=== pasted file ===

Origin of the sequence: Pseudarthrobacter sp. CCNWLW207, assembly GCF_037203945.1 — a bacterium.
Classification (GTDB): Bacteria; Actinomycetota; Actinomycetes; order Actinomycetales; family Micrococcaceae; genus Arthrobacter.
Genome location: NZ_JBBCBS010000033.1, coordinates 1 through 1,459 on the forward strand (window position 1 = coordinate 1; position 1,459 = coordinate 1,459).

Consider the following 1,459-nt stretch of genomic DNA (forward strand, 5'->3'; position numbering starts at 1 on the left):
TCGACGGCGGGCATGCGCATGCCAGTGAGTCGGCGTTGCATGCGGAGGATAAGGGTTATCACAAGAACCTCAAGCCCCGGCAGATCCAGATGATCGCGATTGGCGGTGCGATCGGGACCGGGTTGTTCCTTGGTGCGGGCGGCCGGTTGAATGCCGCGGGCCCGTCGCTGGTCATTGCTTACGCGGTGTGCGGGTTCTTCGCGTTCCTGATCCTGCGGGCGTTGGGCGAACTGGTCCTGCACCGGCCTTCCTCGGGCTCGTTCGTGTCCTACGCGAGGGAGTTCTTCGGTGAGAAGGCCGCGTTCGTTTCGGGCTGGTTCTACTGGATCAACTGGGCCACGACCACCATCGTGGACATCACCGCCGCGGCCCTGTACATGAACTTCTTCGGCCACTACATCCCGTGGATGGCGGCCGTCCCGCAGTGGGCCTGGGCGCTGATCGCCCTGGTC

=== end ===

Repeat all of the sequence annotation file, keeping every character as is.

Origin of the sequence: Pseudarthrobacter sp. CCNWLW207, assembly GCF_037203945.1 — a bacterium.
Classification (GTDB): Bacteria; Actinomycetota; Actinomycetes; order Actinomycetales; family Micrococcaceae; genus Arthrobacter.
Genome location: NZ_JBBCBS010000033.1, coordinates 1 through 1,459 on the forward strand (window position 1 = coordinate 1; position 1,459 = coordinate 1,459).

Consider the following 1,459-nt stretch of genomic DNA (forward strand, 5'->3'; position numbering starts at 1 on the left):
TCGACGGCGGGCATGCGCATGCCAGTGAGTCGGCGTTGCATGCGGAGGATAAGGGTTATCACAAGAACCTCAAGCCCCGGCAGATCCAGATGATCGCGATTGGCGGTGCGATCGGGACCGGGTTGTTCCTTGGTGCGGGCGGCCGGTTGAATGCCGCGGGCCCGTCGCTGGTCATTGCTTACGCGGTGTGCGGGTTCTTCGCGTTCCTGATCCTGCGGGCGTTGGGCGAACTGGTCCTGCACCGGCCTTCCTCGGGCTCGTTCGTGTCCTACGCGAGGGAGTTCTTCGGTGAGAAGGCCGCGTTCGTTTCGGGCTGGTTCTACTGGATCAACTGGGCCACGACCACCATCGTGGACATCACCGCCGCGGCCCTGTACATGAACTTCTTCGGCCACTACATCCCGTGGATGGCGGCCGTCCCGCAGTGGGCCTGGGCGCTGATCGCCCTGGTC